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Why Is It That Americans Are Visiting a Doctor Less Frequently?

According to a report, Americans are visiting the doctor less than they used to. The Report also found that only 2 percent of the population consider their health "poor."

Gone are the days when the doctor would make house calls and, according to a recent report, the days that we visit a doctor are declining too. A report released this week indicates that Americans now visit a doctor less frequently than they used to. This was compiled from the results of the last Census.

According to the report, in 2010, working-age adults made an average of 3.9 visits to doctors, nurses or other medical providers, down from 4.8 in 2001. Among those with at least one such visit, the average number of visits also declined, from 6.4 to 5.4 over the period.

These findings are from Health Status, Health Insurance, and Medical Services Utilization: 2010, a report examining the relationship between the use of medical services (such as visits to doctors and nights spent in the hospital), health status, health insurance coverage and other demographic and economic characteristics.

Results from the report indicated that most Americans, 66 percent, consider their health either “excellent” or “very good.” Only 2 percent considered themselves in “poor” health.

What do you think is the reason for this decline in visits to the doctor? Is it economic, or are we really as healthy as we appear to think we are?

Sportsfan October 05, 2012 at 09:28 PM
How ironic. I have an Obama ad with his ugly mug right here on this page. That pretty much explains it. as healthcare cost keep rising, people will self medicate.
Michael Robinson October 06, 2012 at 12:19 PM
Yes, you should have. Doctors understand that some people mind the opposite gender messing around in sensitive places. I'm not sure what her nation of origin or bindi have to do with anything.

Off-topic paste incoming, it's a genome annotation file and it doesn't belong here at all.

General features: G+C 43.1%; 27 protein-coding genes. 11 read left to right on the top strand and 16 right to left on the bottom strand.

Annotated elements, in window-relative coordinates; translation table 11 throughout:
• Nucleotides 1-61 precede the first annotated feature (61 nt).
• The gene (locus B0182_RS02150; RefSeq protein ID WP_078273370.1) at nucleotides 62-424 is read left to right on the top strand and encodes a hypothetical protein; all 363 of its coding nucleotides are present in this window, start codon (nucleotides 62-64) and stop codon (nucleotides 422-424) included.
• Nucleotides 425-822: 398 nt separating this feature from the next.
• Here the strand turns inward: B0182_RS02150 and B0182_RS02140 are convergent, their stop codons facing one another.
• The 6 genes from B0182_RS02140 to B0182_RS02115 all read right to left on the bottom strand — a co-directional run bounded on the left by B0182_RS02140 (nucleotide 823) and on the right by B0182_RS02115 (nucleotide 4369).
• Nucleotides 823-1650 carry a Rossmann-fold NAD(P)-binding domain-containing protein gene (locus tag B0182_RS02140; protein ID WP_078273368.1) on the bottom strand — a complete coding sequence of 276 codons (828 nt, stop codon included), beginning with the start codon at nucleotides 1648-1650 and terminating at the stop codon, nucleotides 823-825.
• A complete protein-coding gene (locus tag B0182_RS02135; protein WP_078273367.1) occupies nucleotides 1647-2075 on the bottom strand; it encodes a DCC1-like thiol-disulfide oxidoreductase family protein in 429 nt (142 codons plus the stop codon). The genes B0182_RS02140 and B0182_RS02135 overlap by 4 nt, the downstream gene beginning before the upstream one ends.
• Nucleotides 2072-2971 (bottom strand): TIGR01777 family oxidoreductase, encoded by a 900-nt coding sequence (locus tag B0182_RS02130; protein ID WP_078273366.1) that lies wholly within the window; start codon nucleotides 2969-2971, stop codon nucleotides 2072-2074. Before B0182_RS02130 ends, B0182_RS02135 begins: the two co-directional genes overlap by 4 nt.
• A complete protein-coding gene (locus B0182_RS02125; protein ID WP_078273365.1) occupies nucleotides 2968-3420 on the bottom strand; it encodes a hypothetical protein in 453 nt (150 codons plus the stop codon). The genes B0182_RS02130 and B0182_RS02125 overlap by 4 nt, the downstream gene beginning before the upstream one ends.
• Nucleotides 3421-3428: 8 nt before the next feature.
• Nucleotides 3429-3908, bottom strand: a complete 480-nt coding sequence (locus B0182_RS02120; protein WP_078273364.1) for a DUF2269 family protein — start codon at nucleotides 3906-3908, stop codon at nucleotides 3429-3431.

Bill Palmer October 06, 2012 at 12:32 PM
I believe there are several factors at work here. First, many people are far more aware of self care through diet and exercise than in the past. Second, more people are aware of spiritual and mental tools for health and well being. Third, the level of competence and ability to communicate properly amongst medical personnel, other than top of the rung specialists, has deteriorated over the past couple of decades.
Crystal Huskey October 06, 2012 at 01:17 PM
I agree with you. I very rarely go to the doctor, for a few reasons. I hate taking medicine, and usually I'm better by the time the medicine would have done its job. For example, if I have the flu or a cold and they give me antibiotics that I have to take for 7-14 days... well, I'm not sick that long. A hot bath and Tylenol work just as well.
Maureen Ruiz October 06, 2012 at 07:53 PM
I just had an experience this week. I needed to make an appointment with a gynecologist, my doctor recommended a certain one, when I called they were no longer taking medicare patients, they recommended another doctor, I called them and they also were no longer taking medicare patients, I have medicare plus private insurance. As long as Obamacare is out there seniors no longer can go to a preferred specialist. I feel many seniors will certainly be rethinking doctor visits.

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